Do you concentrate more on choosing an outfit in the morning than your job when you actually get to the office? If so, chances are you’ll have dreamed of working in fashion. We caught up with three people who got their wish, to find out how it’s done.

Beth Maskell, Designer

Beth Maskell, 26, went down the traditional route to get her job. She did a degree in fashion design at the University of Central Lancashire, did a placement at Reebok and then applied for a job at boutique jacket and accessories site I Love 2 Love (

When she’s at work, Maskell can be found researching catwalk trends, sketching designs, looking for inspiration in galleries and sourcing her fabrics. And that’s all before they’re made. She’ll order the pieces from factories and work on samples they send through, sending them back two or three times. It goes to show, designing those threads you’re wearing is a hefty process.

But being creative is what Maskell loves best about the job. “In junior school, if there was anything old in the house that I could chop up and try to attach back together, I would,” she says.

Her top tip? Keeping a portfolio and staying on top of fashion at all times. “When you go to an interview you’ll show that it does interest you. But if it’s something you enjoy, it just comes naturally,” she adds.

tom walker

Tom Walker, Founder of vintage clothing website

When he finished school, Tom Walker, 20, decided to make a go of his side venture, clothing website Headlock Vintage ( Two years on, it’s a full-time gig, with international orders being placed.

“Fashion had always been an interest and I’d always liked buying clothes. I thought I’d give it a go and see what I could do with it,” he says.

“It wasn’t like I’d studied fashion or anything, it was pure interest. Now it’s full time, often every day, working long hours, but I’d rather be doing this than working for someone else. I enjoy it.”

Walker’s days always vary – splitting his time between the wholesaler’s, adding to the website and travelling around the country. Right now, he’s selling his wares on the Freshers’ Week circuit, and, this summer, trading has got him entry to festivals like End of the Road and Kendal Calling.

Nikki Evans, Stylist and editor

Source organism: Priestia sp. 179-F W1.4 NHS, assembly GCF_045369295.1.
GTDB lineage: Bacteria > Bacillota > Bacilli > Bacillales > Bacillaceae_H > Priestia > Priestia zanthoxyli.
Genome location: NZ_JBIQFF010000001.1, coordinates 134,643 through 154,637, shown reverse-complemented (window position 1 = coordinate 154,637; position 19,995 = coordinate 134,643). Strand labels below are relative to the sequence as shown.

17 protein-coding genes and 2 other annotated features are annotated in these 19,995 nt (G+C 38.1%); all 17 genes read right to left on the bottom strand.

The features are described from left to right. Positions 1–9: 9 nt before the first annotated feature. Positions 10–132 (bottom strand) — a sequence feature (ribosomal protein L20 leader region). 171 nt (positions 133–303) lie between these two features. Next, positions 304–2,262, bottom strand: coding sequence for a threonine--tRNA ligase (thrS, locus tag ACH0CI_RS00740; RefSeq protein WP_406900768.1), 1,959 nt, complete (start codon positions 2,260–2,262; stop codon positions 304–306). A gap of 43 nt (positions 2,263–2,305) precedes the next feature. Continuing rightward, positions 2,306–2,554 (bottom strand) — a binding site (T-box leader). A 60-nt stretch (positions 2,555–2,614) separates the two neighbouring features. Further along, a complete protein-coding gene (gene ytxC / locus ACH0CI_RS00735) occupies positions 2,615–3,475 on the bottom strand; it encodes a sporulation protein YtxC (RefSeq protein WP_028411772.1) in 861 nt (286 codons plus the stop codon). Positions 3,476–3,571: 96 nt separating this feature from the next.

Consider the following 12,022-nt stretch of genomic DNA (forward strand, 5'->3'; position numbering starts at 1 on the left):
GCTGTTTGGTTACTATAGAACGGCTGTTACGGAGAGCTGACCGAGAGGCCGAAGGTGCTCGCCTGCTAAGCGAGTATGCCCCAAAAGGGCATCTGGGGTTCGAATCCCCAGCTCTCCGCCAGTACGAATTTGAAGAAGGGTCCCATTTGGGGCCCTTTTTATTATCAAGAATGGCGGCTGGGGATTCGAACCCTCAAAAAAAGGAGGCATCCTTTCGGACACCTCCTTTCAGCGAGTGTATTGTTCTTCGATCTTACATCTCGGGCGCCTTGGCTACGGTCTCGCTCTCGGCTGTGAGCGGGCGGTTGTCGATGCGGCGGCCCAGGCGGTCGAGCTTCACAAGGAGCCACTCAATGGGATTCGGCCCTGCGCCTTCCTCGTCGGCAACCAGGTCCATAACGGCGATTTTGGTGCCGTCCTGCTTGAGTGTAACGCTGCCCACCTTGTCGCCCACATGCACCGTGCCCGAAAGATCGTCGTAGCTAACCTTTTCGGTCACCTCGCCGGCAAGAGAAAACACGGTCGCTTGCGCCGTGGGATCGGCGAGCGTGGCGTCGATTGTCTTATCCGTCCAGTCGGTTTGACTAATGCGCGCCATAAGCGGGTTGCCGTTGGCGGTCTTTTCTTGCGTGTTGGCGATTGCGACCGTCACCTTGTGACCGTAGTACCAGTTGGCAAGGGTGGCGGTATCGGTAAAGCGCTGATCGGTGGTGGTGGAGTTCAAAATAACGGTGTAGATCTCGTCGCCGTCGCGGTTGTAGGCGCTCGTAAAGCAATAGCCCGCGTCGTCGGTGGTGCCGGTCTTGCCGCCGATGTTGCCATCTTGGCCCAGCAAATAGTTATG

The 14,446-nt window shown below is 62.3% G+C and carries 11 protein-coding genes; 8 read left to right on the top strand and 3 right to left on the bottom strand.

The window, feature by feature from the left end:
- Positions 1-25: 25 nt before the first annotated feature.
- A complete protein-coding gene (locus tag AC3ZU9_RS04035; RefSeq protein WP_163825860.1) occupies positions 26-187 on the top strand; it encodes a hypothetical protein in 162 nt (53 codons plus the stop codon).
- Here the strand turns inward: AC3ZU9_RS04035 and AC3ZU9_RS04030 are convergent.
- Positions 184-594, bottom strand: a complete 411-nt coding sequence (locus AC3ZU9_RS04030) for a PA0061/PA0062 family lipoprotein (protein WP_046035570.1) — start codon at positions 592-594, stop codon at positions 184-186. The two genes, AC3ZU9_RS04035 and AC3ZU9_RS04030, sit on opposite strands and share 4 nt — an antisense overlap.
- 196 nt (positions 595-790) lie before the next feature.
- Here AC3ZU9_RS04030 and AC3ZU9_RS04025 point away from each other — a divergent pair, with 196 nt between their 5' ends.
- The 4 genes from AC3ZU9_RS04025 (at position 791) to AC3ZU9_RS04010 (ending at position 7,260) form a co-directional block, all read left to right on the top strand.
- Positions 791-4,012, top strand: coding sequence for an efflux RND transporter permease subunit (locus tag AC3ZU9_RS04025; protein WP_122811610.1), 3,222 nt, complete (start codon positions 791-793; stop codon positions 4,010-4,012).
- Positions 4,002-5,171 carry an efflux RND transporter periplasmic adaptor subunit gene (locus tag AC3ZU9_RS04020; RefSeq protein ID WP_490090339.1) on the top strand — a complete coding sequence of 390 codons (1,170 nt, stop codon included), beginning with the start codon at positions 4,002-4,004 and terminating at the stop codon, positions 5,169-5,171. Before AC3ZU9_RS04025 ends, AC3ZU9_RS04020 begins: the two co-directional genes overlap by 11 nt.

Stylist and fashion editor Nikki Evans, 26, has always been into clothes. “When I was a little girl I used to sketch outfits I was going to buy from the shops,” she says.

Her earliest fashion memory is being dressed like a doll by her little sister when she was a child. But now it’s her styling other people for photo shoots for

Clothes from the website have even been worn by girls from reality show of the moment The Only Way Is Essex as well as on Britain And Ireland’s Next Top Model.

No day is the same for Evans – sometimes she’s writing a newsletter for the site’s subscribers or fashion pieces for national magazines and other days she’s creating celebrity looks to upload on to the website or working on choosing the clothes and props for their seasonal fashion shoots. And in between that, she’ll be updating all the site’s social media. It’s busy, but she wouldn’t have it any other way.

“I love working in fashion. It’s always what I’ve wanted to do. You’re more free to do what you want to do and you’ve got more creative input.”

Evans started off doing a degree in fashion styling and photography in Manchester, aiming to go further down the photography route, but was soon tempted further into styling as there seemed to be more demand.

Her words of advice for anyone wanting a job in fashion? “I think experience means a lot. I don’t necessarily think you need a degree if you can get into a fashion company as a coffee girl and build up from there, I think you can go just as far.”

Other jobs in fashion

Garment technologist Make sure clothes fit properly.

Buyer Travel around sourcing materials and number crunching.

Pattern cutter Spend your days snipping fabrics.

Product tester Try on clothes for a living.

Model Flounce around in lovely clothes. Vomiting and diva fits are optional.

Dresser Be the person who puts models into clothes for catwalk shows. No, really.

Words: Clare Vooght